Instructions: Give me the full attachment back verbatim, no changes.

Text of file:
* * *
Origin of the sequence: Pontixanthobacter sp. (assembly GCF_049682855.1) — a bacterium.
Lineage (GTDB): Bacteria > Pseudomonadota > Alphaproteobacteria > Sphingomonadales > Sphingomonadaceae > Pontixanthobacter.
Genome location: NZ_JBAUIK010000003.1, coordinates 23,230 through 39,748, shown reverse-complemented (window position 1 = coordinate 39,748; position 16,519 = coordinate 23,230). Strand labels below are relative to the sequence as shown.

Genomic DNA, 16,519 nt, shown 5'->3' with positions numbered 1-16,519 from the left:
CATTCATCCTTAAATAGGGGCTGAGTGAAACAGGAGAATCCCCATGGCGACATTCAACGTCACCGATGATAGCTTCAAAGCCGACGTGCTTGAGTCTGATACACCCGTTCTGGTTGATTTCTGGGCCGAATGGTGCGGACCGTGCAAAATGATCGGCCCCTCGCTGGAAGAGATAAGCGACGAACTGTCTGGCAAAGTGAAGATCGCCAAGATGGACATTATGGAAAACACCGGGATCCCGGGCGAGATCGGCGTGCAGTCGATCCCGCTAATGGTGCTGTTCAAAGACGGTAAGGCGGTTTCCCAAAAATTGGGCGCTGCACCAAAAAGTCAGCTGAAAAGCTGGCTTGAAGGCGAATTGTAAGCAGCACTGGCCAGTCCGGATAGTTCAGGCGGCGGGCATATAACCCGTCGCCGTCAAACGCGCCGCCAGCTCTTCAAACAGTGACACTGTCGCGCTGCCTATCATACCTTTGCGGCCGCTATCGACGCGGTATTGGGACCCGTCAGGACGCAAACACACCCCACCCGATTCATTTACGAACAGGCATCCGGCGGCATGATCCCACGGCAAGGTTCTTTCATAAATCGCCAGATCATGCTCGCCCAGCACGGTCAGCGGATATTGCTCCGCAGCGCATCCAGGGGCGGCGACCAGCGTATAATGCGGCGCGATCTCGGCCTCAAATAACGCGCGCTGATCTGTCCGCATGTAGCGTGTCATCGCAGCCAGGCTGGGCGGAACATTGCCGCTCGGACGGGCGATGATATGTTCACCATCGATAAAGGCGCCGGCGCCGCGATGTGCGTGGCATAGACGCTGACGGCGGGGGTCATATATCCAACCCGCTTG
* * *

Origin of the sequence: Pontixanthobacter sp. (assembly GCF_049682855.1) — a bacterium.
Lineage (GTDB): Bacteria > Pseudomonadota > Alphaproteobacteria > Sphingomonadales > Sphingomonadaceae > Pontixanthobacter.
Genome location: NZ_JBAUIK010000003.1, coordinates 23,230 through 39,748, shown reverse-complemented (window position 1 = coordinate 39,748; position 16,519 = coordinate 23,230). Strand labels below are relative to the sequence as shown.

Genomic DNA, 16,519 nt, shown 5'->3' with positions numbered 1-16,519 from the left:
CATTCATCCTTAAATAGGGGCTGAGTGAAACAGGAGAATCCCCATGGCGACATTCAACGTCACCGATGATAGCTTCAAAGCCGACGTGCTTGAGTCTGATACACCCGTTCTGGTTGATTTCTGGGCCGAATGGTGCGGACCGTGCAAAATGATCGGCCCCTCGCTGGAAGAGATAAGCGACGAACTGTCTGGCAAAGTGAAGATCGCCAAGATGGACATTATGGAAAACACCGGGATCCCGGGCGAGATCGGCGTGCAGTCGATCCCGCTAATGGTGCTGTTCAAAGACGGTAAGGCGGTTTCCCAAAAATTGGGCGCTGCACCAAAAAGTCAGCTGAAAAGCTGGCTTGAAGGCGAATTGTAAGCAGCACTGGCCAGTCCGGATAGTTCAGGCGGCGGGCATATAACCCGTCGCCGTCAAACGCGCCGCCAGCTCTTCAAACAGTGACACTGTCGCGCTGCCTATCATACCTTTGCGGCCGCTATCGACGCGGTATTGGGACCCGTCAGGACGCAAACACACCCCACCCGATTCATTTACGAACAGGCATCCGGCGGCATGATCCCACGGCAAGGTTCTTTCATAAATCGCCAGATCATGCTCGCCCAGCACGGTCAGCGGATATTGCTCCGCAGCGCATCCAGGGGCGGCGACCAGCGTATAATGCGGCGCGATCTCGGCCTCAAATAACGCGCGCTGATCTGTCCGCATGTAGCGTGTCATCGCAGCCAGGCTGGGCGGAACATTGCCGCTCGGACGGGCGATGATATGTTCACCATCGATAAAGGCGCCGGCGCCGCGATGTGCGTGGCATAGACGCTGACGGCGGGGGTCATATATCCAACCCGCTTG